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In the question

Classifying the irreducible representations of $\mathbb{Z}/p\mathbb{Z}\rtimes \mathbb{Z}/n \mathbb{Z}$

the author is talking about irreducible representations of a semi-direct product. Does he mean representations over $\mathbb{C}, \mathbb{Z}, \mathbb{F}_p, \ldots$? Or would the way to construct them be the same?

I'm not sure if it is allowed to re-ask a question. If not. I'm sorry.

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Over a field ofcharacteristic $p,$ the normal subgroup of order $p$ will act trivially, so you are looking at the irreducible representations of the cyclic group of order $n$. Over fields of other characteristics, one can proceed via Cliffords theorem in a reasonably uniform way, although when the characteristic divides $n$ the theory is a little different, but not too significantly. – Geoff Robinson Jul 17 '12 at 18:04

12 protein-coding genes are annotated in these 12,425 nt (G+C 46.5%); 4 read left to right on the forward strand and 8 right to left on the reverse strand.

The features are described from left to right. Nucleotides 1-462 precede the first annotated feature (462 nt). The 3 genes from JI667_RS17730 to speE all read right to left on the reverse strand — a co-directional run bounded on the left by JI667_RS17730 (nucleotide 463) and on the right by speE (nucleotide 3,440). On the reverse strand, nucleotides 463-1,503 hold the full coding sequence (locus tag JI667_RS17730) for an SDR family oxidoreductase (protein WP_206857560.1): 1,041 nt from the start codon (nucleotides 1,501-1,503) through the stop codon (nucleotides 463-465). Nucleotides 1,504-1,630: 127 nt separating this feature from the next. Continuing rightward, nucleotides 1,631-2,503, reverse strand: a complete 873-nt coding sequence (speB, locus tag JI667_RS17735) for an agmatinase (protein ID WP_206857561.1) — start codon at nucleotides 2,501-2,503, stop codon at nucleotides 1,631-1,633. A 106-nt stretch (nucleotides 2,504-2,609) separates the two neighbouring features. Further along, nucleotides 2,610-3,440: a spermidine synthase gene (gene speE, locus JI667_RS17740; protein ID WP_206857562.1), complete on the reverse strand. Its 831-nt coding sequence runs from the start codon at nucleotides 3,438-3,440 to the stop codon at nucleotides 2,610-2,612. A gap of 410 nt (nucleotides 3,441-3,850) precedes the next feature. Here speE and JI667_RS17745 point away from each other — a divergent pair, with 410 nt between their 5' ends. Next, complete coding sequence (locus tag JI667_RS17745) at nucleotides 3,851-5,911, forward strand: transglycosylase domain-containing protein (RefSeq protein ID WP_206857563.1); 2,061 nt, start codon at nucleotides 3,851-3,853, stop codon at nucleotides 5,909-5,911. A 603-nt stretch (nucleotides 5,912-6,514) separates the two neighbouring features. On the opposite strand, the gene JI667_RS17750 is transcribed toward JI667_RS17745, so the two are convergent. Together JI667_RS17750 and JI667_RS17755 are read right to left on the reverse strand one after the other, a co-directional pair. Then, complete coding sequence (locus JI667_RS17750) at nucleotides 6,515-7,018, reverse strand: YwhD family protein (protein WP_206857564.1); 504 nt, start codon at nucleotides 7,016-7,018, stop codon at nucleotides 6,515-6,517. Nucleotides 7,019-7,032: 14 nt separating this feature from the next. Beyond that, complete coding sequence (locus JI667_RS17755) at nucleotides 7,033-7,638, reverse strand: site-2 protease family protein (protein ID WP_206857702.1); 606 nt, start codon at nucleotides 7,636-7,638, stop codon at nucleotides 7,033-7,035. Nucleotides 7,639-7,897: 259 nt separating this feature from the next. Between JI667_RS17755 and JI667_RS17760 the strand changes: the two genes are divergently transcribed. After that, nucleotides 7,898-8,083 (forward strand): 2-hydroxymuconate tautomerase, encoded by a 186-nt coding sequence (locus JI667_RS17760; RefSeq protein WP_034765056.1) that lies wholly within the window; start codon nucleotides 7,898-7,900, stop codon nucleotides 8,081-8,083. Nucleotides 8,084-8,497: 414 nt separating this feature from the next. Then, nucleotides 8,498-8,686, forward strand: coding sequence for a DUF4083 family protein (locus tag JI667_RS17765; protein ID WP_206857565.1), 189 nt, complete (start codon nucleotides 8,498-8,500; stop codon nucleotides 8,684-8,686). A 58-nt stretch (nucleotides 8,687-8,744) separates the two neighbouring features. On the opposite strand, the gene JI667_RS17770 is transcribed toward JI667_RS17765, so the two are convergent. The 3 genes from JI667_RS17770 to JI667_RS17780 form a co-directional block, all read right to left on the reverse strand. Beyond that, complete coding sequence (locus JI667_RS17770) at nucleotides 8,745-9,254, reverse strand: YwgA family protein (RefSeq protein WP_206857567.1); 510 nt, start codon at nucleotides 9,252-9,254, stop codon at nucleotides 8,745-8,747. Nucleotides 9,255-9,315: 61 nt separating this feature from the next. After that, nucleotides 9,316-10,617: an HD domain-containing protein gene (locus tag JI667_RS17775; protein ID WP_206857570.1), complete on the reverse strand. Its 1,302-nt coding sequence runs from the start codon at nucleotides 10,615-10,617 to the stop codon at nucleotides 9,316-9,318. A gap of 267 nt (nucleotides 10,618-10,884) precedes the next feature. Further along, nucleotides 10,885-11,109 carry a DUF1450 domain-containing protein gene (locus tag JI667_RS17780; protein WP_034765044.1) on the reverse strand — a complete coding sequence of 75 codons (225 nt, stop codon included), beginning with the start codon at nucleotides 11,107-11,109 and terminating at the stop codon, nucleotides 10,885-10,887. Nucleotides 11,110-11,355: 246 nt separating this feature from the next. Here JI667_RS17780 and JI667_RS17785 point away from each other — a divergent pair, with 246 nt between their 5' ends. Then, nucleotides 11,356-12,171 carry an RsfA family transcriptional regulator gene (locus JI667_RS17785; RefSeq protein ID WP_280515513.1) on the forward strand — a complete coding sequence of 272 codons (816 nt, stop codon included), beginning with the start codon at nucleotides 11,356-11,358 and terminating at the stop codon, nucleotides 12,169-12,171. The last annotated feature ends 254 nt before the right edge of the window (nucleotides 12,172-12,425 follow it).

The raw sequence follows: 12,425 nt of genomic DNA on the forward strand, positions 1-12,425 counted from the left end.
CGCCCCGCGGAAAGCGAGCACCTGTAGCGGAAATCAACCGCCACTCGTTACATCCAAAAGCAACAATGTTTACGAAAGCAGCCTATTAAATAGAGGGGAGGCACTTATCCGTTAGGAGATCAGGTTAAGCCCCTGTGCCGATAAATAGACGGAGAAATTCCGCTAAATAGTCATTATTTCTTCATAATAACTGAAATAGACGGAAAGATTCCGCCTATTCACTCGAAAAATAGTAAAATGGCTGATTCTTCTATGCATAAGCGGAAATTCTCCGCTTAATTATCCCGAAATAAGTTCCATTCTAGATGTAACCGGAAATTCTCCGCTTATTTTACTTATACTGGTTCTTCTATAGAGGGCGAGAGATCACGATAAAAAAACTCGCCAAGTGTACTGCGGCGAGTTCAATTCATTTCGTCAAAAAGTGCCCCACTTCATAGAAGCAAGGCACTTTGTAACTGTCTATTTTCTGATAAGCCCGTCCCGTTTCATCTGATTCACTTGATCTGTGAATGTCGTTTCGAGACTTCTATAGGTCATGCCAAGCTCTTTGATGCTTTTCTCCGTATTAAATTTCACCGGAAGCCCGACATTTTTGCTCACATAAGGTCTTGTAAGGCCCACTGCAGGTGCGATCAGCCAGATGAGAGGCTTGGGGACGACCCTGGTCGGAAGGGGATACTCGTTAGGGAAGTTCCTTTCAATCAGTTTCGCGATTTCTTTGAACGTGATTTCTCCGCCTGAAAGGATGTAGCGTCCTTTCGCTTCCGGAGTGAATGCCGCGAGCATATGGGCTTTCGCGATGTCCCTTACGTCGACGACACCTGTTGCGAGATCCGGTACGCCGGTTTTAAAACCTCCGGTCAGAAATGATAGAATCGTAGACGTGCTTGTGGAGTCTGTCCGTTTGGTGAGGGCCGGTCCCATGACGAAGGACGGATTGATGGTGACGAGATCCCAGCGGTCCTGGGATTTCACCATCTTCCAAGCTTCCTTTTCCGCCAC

The old answer is talking about $\mathbb{C}$, though the ideas can be applied more generally. – Jack Schmidt Jul 17 '12 at 18:06
Are there more literature which refers to irred. representations of $\mathbb{Z}/p \mathbb{Z} \rtimes \mathbb{Z}/n \mathbb{Z}$ over $\mathbb{F}_q$ for a prime $q$? I could not find anything in the library. – guest Jul 17 '12 at 18:15
guest look up modular representation theory. – JSchlather Jul 17 '12 at 18:56

As Jack Schmidt said: "The old answer is talking about $\mathbb C$, though the ideas can be applied more generally."

(It seems this question has been answered in the comments; in order for the question to be marked as answered, I copied the answer above and made this CW.)

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